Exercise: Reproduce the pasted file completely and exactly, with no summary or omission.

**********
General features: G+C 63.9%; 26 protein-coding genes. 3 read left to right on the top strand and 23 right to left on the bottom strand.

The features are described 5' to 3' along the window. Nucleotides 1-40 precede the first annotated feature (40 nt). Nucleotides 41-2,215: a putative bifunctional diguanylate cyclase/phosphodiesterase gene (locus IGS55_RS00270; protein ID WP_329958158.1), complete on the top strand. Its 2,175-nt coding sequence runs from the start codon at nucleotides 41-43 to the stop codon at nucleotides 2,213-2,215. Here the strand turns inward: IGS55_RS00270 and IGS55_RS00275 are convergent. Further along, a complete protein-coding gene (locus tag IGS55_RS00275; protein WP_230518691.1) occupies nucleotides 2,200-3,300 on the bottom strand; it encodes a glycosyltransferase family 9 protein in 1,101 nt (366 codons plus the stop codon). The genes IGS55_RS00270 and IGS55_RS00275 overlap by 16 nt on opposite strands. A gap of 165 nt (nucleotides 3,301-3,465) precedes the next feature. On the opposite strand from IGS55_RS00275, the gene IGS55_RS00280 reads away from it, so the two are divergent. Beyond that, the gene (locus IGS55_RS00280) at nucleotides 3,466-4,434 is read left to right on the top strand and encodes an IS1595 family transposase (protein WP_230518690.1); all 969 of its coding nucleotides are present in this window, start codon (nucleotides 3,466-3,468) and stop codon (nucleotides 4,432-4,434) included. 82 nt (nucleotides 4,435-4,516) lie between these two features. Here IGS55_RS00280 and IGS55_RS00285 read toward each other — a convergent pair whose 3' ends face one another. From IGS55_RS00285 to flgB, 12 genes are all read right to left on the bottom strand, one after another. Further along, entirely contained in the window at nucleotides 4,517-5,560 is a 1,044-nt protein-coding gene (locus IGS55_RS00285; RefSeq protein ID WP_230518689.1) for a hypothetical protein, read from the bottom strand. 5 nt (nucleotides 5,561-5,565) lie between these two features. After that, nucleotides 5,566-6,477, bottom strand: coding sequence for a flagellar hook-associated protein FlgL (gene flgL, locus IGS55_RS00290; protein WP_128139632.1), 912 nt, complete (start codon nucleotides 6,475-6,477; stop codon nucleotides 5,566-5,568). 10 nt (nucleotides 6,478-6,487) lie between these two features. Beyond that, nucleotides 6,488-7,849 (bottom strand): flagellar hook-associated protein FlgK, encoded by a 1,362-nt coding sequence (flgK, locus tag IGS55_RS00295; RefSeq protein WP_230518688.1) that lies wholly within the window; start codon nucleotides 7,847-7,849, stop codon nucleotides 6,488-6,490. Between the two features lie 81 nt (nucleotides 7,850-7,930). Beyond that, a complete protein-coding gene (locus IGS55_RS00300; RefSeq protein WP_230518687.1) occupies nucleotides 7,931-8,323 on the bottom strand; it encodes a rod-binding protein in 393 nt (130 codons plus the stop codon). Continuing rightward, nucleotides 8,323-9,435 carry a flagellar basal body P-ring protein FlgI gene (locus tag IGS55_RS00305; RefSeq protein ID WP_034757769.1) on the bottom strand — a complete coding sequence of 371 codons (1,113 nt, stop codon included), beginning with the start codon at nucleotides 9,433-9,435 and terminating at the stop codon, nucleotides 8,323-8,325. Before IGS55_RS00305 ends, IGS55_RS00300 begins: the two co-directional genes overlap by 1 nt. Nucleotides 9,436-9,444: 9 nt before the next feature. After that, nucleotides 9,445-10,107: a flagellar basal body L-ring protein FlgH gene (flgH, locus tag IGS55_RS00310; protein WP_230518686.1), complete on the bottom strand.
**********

General features: G+C 63.9%; 26 protein-coding genes. 3 read left to right on the top strand and 23 right to left on the bottom strand.

The features are described 5' to 3' along the window. Nucleotides 1-40 precede the first annotated feature (40 nt). Nucleotides 41-2,215: a putative bifunctional diguanylate cyclase/phosphodiesterase gene (locus IGS55_RS00270; protein ID WP_329958158.1), complete on the top strand. Its 2,175-nt coding sequence runs from the start codon at nucleotides 41-43 to the stop codon at nucleotides 2,213-2,215. Here the strand turns inward: IGS55_RS00270 and IGS55_RS00275 are convergent. Further along, a complete protein-coding gene (locus tag IGS55_RS00275; protein WP_230518691.1) occupies nucleotides 2,200-3,300 on the bottom strand; it encodes a glycosyltransferase family 9 protein in 1,101 nt (366 codons plus the stop codon). The genes IGS55_RS00270 and IGS55_RS00275 overlap by 16 nt on opposite strands. A gap of 165 nt (nucleotides 3,301-3,465) precedes the next feature. On the opposite strand from IGS55_RS00275, the gene IGS55_RS00280 reads away from it, so the two are divergent. Beyond that, the gene (locus IGS55_RS00280) at nucleotides 3,466-4,434 is read left to right on the top strand and encodes an IS1595 family transposase (protein WP_230518690.1); all 969 of its coding nucleotides are present in this window, start codon (nucleotides 3,466-3,468) and stop codon (nucleotides 4,432-4,434) included. 82 nt (nucleotides 4,435-4,516) lie between these two features. Here IGS55_RS00280 and IGS55_RS00285 read toward each other — a convergent pair whose 3' ends face one another. From IGS55_RS00285 to flgB, 12 genes are all read right to left on the bottom strand, one after another. Further along, entirely contained in the window at nucleotides 4,517-5,560 is a 1,044-nt protein-coding gene (locus IGS55_RS00285; RefSeq protein ID WP_230518689.1) for a hypothetical protein, read from the bottom strand. 5 nt (nucleotides 5,561-5,565) lie between these two features. After that, nucleotides 5,566-6,477, bottom strand: coding sequence for a flagellar hook-associated protein FlgL (gene flgL, locus IGS55_RS00290; protein WP_128139632.1), 912 nt, complete (start codon nucleotides 6,475-6,477; stop codon nucleotides 5,566-5,568). 10 nt (nucleotides 6,478-6,487) lie between these two features. Beyond that, nucleotides 6,488-7,849 (bottom strand): flagellar hook-associated protein FlgK, encoded by a 1,362-nt coding sequence (flgK, locus tag IGS55_RS00295; RefSeq protein WP_230518688.1) that lies wholly within the window; start codon nucleotides 7,847-7,849, stop codon nucleotides 6,488-6,490. Between the two features lie 81 nt (nucleotides 7,850-7,930). Beyond that, a complete protein-coding gene (locus IGS55_RS00300; RefSeq protein WP_230518687.1) occupies nucleotides 7,931-8,323 on the bottom strand; it encodes a rod-binding protein in 393 nt (130 codons plus the stop codon). Continuing rightward, nucleotides 8,323-9,435 carry a flagellar basal body P-ring protein FlgI gene (locus tag IGS55_RS00305; RefSeq protein ID WP_034757769.1) on the bottom strand — a complete coding sequence of 371 codons (1,113 nt, stop codon included), beginning with the start codon at nucleotides 9,433-9,435 and terminating at the stop codon, nucleotides 8,323-8,325. Before IGS55_RS00305 ends, IGS55_RS00300 begins: the two co-directional genes overlap by 1 nt. Nucleotides 9,436-9,444: 9 nt before the next feature. After that, nucleotides 9,445-10,107: a flagellar basal body L-ring protein FlgH gene (flgH, locus tag IGS55_RS00310; protein WP_230518686.1), complete on the bottom strand.